This year’s presidential election has been shaped by crises: Protests over police brutality and systemic racism. Fears about safe voting and election integrity. And above all, the devastating human and economic toll of the coronavirus.

Inevitably, many political issues have been overshadowed. We asked readers what topics they would like to hear President Trump and former Vice President Joseph R. Biden Jr. discuss at the final presidential debate on Thursday — what they believed had gotten short shrift so far in the race, or should be discussed in more depth.

The responses have been lightly edited for clarity.

Alison Kendall of Santa Monica, Calif.:

I’m an architect and planner, and I want to ask the presidential candidates about topics related to climate change and economic recovery.

We are experiencing more and more natural disasters linked to climate change, and the U.S. has one of the highest per capita uses of energy and “carbon footprints” in the world.

What policies will you implement to make U.S. homes, cars, businesses and government facilities more energy efficient and to reduce greenhouse gas emissions and climate change?

Gina Hardin of Denver:

As Colorado and the West Coast are again experiencing record fires; record floods devastated the Midwest last year; storms are getting stronger and more damaging; and the country is suffering from a choking drought, climate change and the candidates’ level of commitment to addressing it has hardly been mentioned. Though Trump still denies that it’s human-caused, he should nevertheless have strategies for minimizing it. What are these?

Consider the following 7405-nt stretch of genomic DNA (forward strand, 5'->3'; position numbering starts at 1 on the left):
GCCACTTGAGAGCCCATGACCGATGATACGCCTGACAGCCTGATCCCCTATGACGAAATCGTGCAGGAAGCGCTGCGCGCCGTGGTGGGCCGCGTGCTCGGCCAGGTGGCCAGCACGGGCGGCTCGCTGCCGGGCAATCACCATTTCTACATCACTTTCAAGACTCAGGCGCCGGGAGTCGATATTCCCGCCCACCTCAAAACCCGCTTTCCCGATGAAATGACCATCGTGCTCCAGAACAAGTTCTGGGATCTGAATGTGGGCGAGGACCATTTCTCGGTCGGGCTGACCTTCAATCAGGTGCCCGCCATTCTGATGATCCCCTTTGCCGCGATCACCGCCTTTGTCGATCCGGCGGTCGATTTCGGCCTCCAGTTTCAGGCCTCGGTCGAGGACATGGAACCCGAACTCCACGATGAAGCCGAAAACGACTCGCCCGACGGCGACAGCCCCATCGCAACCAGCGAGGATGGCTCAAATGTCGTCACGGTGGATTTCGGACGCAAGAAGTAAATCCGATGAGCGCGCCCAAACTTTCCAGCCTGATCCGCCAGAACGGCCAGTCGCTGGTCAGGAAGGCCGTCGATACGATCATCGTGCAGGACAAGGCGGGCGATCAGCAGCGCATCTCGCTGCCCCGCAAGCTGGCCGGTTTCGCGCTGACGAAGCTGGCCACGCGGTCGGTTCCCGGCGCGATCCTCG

Dennis Lees of Eugene, Ore.:

I would like to see a very strong emphasis on climate change.

I’d like to hear (1) what each candidate’s position and beliefs are regarding the issue of climate change as a serious problem (or not?).

And (2) what do they know about the impact of climate change on the rest of the world and why should we care? For instance, the island nations that are at risk of being swallowed up by rising sea levels, the urgency felt by most of the rest of the world that resulted in the Paris Accord, and why it matters to us.

I’d also like to (3) hear specific steps each candidate will take to address climate change as a very urgent problem facing not just America but the world. What real and specific steps will they pledge to take?

If we don’t address climate change now, in the long run nothing else matters. Our children and theirs will be left with an essentially uninhabitable planet, at least as we know life today.

Deborah Roher of New Bedford, Mass.:

Wealth inequality. Somehow this subject has become decoupled from discussion of “the economy.”

Solveig Spjeldnes of Athens, Ohio:

The effects of income inequality are directly and indirectly responsible for the divisions on our nation. The negative effects on physical and mental health, trust, violence, unity, and other social welfare issues are profound, and we are going in the wrong direction.

Rachel Scherer of Tampa, Fla.:

I would like to hear more from both candidates on the topic of women’s issues, specifically the potential of Roe v. Wade being overturned, and if they have any plans dedicated to creating more gender equality.

Hillary Harvey Kingston of New York: